Dorothy could handle most anything, but she prayed whenever she sat at a lunch counter. She didn't want anyone to spit on her because she couldn't guarantee she'd remain nonviolent. Their neighbor Miss Bell hosted meetings at her house for the marchers. She knew the white woman she worked for would fire her if she marched, but she could hold these meetings secretly. Jacqueline's mother moved to New York City where she hoped to start a better life. The children stayed with their grandparents until she was settled.
When their mother returned to take them to New York, she brought her new baby boy, Roman. Jacqueline was jealous that she would no longer be the baby of the family. She didn't like the city at first because it was gray and made of stone. They soon moved from their first apartment because the ceiling fell down in the bathroom. Jacqueline liked their next apartment because her aunt lived upstairs and a friend from Greenville lived on the floor below them.
On Saturday nights, they all got together for dinner and talked like they did in South Carolina. They moved away when Jacqueline's aunt had an accident and died. Their Uncle Robert moved nearby. The children loved when he visited because he always brought presents. Jacqueline's mother warned him to be careful and not get in trouble.
Baby Roman got lead poisoning from eating the paint on his bedroom walls. He was hospitalized. Their mother stayed behind while Robert took the older children by train to spend the summer in Greenville. When they returned, Roman was still in the hospital. He eventually came home, but he was smaller than other children, and the lead had damaged his brain. Jacqueline was happy when he came home for good and they were a family again.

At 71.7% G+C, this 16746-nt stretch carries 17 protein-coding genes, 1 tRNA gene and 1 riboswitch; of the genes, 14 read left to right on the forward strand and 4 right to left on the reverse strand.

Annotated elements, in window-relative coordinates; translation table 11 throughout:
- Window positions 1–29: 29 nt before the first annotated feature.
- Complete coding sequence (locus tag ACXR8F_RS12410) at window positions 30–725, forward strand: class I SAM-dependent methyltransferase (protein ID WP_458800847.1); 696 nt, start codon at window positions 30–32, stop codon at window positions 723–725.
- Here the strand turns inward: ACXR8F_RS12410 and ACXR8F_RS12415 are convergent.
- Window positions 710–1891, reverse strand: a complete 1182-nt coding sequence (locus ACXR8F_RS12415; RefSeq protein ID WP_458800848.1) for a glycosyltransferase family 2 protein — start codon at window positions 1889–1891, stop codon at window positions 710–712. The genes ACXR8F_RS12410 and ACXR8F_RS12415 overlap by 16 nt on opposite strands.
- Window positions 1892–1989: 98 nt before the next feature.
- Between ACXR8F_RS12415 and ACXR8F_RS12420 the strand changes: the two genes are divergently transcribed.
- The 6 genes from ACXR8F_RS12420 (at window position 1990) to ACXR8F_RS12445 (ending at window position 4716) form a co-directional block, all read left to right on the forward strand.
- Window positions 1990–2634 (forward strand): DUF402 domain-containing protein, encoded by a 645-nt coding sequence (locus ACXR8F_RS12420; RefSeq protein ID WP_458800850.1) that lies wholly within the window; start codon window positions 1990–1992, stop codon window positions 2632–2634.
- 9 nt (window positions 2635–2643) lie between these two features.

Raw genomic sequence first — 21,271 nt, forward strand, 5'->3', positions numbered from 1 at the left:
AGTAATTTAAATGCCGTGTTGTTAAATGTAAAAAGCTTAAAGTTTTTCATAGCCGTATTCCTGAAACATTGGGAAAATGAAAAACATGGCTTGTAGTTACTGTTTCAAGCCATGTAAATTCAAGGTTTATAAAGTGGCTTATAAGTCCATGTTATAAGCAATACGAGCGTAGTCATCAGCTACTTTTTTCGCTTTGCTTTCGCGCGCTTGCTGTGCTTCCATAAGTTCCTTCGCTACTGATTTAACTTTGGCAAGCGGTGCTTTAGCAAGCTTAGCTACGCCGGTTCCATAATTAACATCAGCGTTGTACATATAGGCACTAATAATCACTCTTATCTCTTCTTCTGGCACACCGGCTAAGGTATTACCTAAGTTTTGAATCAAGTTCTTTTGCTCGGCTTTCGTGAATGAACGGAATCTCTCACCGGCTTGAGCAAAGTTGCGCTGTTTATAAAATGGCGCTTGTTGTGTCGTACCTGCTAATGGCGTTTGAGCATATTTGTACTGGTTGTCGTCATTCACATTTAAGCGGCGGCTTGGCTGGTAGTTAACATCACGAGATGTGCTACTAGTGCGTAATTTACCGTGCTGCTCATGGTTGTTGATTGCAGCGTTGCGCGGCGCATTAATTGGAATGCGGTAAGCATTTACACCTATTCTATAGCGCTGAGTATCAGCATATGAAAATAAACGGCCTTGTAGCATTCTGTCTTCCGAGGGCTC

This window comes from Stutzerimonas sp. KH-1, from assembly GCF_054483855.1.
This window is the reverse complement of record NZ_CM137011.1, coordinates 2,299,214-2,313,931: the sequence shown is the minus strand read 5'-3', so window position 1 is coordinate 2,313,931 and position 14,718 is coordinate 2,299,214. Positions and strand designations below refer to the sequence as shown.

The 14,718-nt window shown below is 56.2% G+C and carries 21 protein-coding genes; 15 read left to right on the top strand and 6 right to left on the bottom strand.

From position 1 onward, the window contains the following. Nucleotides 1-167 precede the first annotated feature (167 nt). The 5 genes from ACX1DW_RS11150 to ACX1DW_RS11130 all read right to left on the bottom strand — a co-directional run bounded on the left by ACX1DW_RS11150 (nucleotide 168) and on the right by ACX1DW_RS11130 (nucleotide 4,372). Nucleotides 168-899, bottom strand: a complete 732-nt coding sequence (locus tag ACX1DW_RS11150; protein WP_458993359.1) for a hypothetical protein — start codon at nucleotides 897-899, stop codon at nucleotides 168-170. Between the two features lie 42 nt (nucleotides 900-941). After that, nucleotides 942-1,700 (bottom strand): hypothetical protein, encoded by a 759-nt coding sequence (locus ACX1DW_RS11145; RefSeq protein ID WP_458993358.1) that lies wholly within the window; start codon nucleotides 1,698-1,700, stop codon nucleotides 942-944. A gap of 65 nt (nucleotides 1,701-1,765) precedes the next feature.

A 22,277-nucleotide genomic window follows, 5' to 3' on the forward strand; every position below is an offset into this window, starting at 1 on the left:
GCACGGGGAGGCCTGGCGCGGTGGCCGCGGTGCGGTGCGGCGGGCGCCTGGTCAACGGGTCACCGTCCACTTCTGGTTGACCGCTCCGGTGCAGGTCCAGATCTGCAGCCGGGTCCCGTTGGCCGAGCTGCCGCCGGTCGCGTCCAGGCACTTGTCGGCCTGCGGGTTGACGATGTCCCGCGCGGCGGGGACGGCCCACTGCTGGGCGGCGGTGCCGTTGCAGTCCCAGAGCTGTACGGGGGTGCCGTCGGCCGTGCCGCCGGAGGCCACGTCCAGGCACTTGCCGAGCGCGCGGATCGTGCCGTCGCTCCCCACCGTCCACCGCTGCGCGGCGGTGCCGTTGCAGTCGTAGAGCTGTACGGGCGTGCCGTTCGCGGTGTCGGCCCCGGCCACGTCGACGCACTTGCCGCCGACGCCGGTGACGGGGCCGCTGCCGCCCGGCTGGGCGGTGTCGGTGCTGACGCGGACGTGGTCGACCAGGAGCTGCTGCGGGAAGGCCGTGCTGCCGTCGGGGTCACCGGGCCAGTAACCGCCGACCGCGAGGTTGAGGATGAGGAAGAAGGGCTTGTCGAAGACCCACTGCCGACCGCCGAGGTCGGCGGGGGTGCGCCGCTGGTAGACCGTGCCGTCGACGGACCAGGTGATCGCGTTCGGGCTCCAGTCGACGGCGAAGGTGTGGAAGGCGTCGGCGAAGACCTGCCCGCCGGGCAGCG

Jacqueline found a best friend, Maria, who was Hispanic. In school, Jacqueline longed to be as bright and rewarded as Odella, but learning was difficult for her. Still, she loved to make up stories. They stayed stuck in her head, however, because she couldn't write quickly. The children spent another summer in Greenville, but their grandfather grew very ill.
Grandmother still sat in the back of the bus because it was easier than having people look at her like dirt. Jacqueline wanted to be brave like the other African-Americans who rode in the front of the bus.
In fourth grade, Jacqueline memorized the story "The Selfish Giant" by Oscar Wilde because she loved it so much. When asked to read it out loud to the class, she instead recited the story from heart. Her teacher and classmates were amazed. It was then Jacqueline realized that words were her gift and purpose.
Her Uncle Robert was arrested and sent to prison. She and her family visited him. He had changed, becoming quieter and sadder. Jacqueline wrote her first song after visiting him. In early spring of that year, they received word that Grandfather was dying. They hurried home to see him. He died the night they arrived. Grandmother moved to live near Jacqueline's family.
Jacqueline continued to make up stories. She found strength and idealism in the protest of the Black Panthers and people like Angela Davis. Jacqueline began to see what was happening in the world as a carousel. History was always being made around her. Sometimes she was a part of it; sometimes she wasn't. But she knew that she was ready for the ride. In fifth grade, Jacqueline's teacher called her a writer. It was one of the happiest moments of her life.